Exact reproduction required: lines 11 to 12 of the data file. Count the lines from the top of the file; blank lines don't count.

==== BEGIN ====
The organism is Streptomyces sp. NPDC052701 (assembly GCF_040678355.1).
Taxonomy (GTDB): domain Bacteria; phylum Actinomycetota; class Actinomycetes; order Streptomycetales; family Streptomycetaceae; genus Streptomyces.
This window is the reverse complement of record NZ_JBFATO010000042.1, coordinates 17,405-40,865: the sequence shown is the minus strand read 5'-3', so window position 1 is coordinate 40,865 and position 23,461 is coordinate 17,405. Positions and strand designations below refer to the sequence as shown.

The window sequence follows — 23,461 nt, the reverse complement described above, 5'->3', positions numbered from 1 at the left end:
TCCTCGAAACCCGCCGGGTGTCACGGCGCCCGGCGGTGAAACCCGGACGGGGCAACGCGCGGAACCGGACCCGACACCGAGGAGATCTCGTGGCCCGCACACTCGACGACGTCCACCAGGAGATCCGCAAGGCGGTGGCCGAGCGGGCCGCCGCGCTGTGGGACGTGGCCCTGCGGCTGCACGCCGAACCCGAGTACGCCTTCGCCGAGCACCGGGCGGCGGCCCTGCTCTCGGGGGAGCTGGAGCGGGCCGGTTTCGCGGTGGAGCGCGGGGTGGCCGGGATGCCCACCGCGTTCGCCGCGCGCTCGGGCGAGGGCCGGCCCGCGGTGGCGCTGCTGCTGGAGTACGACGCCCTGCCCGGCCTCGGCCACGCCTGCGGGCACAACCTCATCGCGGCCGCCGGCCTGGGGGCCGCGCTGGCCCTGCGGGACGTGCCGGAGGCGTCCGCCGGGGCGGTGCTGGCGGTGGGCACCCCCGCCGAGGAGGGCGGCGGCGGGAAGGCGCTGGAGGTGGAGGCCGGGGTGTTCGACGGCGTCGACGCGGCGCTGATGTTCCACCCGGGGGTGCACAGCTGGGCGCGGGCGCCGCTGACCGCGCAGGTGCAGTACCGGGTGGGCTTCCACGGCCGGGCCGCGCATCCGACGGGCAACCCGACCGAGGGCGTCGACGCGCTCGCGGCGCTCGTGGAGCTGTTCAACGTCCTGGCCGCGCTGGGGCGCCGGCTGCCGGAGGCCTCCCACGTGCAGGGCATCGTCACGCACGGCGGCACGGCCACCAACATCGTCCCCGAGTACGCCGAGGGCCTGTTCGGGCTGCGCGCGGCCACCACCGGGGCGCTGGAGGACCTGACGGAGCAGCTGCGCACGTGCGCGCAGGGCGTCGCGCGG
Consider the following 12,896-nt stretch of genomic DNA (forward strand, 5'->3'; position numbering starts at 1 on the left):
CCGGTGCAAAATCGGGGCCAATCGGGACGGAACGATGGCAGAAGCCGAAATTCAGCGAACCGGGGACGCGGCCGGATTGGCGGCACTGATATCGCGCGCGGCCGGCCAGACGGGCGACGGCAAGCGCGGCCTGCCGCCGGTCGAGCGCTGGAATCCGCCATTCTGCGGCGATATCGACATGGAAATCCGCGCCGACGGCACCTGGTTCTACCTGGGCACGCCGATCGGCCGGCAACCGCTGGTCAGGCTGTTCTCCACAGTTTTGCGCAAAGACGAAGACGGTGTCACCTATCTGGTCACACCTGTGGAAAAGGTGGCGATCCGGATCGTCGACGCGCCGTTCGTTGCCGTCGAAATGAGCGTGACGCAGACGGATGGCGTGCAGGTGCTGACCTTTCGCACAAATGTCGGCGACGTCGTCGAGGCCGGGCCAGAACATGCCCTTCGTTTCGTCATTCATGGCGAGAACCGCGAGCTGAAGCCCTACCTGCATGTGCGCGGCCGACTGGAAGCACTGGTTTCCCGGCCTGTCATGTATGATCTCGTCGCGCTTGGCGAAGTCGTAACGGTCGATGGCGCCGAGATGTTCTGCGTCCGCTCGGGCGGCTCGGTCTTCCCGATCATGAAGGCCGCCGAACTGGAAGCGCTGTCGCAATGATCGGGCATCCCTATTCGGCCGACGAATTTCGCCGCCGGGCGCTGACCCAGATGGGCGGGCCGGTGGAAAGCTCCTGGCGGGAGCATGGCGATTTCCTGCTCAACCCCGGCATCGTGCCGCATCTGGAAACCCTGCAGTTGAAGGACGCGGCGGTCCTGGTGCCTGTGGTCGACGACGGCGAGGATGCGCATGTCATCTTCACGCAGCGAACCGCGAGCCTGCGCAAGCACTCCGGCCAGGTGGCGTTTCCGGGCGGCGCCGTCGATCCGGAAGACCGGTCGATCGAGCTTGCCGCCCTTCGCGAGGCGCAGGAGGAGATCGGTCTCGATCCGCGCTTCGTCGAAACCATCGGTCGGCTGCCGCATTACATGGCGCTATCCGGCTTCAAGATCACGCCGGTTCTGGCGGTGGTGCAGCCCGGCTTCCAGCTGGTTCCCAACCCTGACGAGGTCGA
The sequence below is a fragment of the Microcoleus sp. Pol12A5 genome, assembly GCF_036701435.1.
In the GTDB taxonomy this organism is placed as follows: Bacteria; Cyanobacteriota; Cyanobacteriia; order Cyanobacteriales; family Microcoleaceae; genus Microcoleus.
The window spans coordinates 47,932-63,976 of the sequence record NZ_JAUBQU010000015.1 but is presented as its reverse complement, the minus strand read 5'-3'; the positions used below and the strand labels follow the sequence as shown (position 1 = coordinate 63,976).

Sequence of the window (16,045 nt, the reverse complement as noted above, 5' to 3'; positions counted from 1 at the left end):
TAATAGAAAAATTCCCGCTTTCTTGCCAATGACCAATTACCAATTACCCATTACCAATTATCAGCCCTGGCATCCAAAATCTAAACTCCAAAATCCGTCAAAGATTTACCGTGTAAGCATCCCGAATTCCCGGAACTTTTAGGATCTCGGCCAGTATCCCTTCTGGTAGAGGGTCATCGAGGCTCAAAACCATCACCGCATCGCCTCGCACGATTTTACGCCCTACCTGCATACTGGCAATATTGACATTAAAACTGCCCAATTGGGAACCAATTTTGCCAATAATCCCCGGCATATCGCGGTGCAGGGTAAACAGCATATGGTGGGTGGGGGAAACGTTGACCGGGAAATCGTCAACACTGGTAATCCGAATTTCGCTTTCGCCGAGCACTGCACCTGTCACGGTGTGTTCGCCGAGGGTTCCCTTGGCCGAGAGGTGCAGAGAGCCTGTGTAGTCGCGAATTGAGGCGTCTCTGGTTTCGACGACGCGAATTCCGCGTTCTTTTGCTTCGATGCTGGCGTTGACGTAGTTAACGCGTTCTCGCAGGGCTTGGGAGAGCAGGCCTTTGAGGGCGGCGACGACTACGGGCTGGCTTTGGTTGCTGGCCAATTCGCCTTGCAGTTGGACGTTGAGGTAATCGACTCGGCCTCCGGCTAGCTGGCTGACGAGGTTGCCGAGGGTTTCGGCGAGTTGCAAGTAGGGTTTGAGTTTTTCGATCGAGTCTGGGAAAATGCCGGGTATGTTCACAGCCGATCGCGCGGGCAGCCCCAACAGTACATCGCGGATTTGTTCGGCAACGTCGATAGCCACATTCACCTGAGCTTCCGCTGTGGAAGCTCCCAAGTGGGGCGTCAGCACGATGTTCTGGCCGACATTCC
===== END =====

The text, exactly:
Sequence of the window (16,045 nt, the reverse complement as noted above, 5' to 3'; positions counted from 1 at the left end):
TAATAGAAAAATTCCCGCTTTCTTGCCAATGACCAATTACCAATTACCCATTACCAATTATCAGCCCTGGCATCCAAAATCTAAACTCCAAAATCCGTCAAAGATTTACCGTGTAAGCATCCCGAATTCCCGGAACTTTTAGGATCTCGGCCAGTATCCCTTCTGGTAGAGGGTCATCGAGGCTCAAAACCATCACCGCATCGCCTCGCACGATTTTACGCCCTACCTGCATACTGGCAATATTGACATTAAAACTGCCCAATTGGGAACCAATTTTGCCAATAATCCCCGGCATATCGCGGTGCAGGGTAAACAGCATATGGTGGGTGGGGGAAACGTTGACCGGGAAATCGTCAACACTGGTAATCCGAATTTCGCTTTCGCCGAGCACTGCACCTGTCACGGTGTGTTCGCCGAGGGTTCCCTTGGCCGAGAGGTGCAGAGAGCCTGTGTAGTCGCGAATTGAGGCGTCTCTGGTTTCGACGACGCGAATTCCGCGTTCTTTTGCTTCGATGCTGGCGTTGACGTAGTTAACGCGTTCTCGCAGGGCTTGGGAGAGCAGGCCTTTGAGGGCGGCGACGACTACGGGCTGGCTTTGGTTGCTGGCCAATTCGCCTTGCAGTTGGACGTTGAGGTAATCGACTCGGCCTCCGGCTAGCTGGCTGACGAGGTTGCCGAGGGTTTCGGCGAGTTGCAAGTAGGGTTTGAGTTTTTCGATCGAGTCTGGGAAAATGCCGGGTATGTTCACAGCCGATCGCGCGGGCAGCCCCAACAGTACATCGCGGATTTGTTCGGCAACGTCGATAGCCACATTCACCTGAGCTTCCGCTGTGGAAGCTCCCAAGTGGGGCGTCAGCACGATGTTCTGGCCGACATTCC